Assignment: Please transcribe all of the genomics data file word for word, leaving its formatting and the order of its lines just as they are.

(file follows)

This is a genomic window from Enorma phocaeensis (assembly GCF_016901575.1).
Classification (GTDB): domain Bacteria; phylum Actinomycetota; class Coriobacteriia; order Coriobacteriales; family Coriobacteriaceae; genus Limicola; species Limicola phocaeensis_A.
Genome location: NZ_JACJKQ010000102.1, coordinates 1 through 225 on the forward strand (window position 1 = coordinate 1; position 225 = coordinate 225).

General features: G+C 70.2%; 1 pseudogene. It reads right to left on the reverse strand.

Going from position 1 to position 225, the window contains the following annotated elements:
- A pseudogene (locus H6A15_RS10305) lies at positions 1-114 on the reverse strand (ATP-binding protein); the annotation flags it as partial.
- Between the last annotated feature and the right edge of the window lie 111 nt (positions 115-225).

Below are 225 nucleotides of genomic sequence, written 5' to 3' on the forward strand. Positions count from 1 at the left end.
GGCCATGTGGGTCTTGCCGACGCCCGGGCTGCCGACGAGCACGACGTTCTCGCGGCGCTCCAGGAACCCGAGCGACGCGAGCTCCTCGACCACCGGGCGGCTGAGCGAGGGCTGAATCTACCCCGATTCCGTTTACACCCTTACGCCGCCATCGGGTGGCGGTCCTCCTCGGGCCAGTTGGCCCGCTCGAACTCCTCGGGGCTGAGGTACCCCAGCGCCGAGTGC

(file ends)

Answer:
This is a genomic window from Enorma phocaeensis (assembly GCF_016901575.1).
Classification (GTDB): domain Bacteria; phylum Actinomycetota; class Coriobacteriia; order Coriobacteriales; family Coriobacteriaceae; genus Limicola; species Limicola phocaeensis_A.
Genome location: NZ_JACJKQ010000102.1, coordinates 1 through 225 on the forward strand (window position 1 = coordinate 1; position 225 = coordinate 225).

General features: G+C 70.2%; 1 pseudogene. It reads right to left on the reverse strand.

Going from position 1 to position 225, the window contains the following annotated elements:
- A pseudogene (locus H6A15_RS10305) lies at positions 1-114 on the reverse strand (ATP-binding protein); the annotation flags it as partial.
- Between the last annotated feature and the right edge of the window lie 111 nt (positions 115-225).

Below are 225 nucleotides of genomic sequence, written 5' to 3' on the forward strand. Positions count from 1 at the left end.
GGCCATGTGGGTCTTGCCGACGCCCGGGCTGCCGACGAGCACGACGTTCTCGCGGCGCTCCAGGAACCCGAGCGACGCGAGCTCCTCGACCACCGGGCGGCTGAGCGAGGGCTGAATCTACCCCGATTCCGTTTACACCCTTACGCCGCCATCGGGTGGCGGTCCTCCTCGGGCCAGTTGGCCCGCTCGAACTCCTCGGGGCTGAGGTACCCCAGCGCCGAGTGC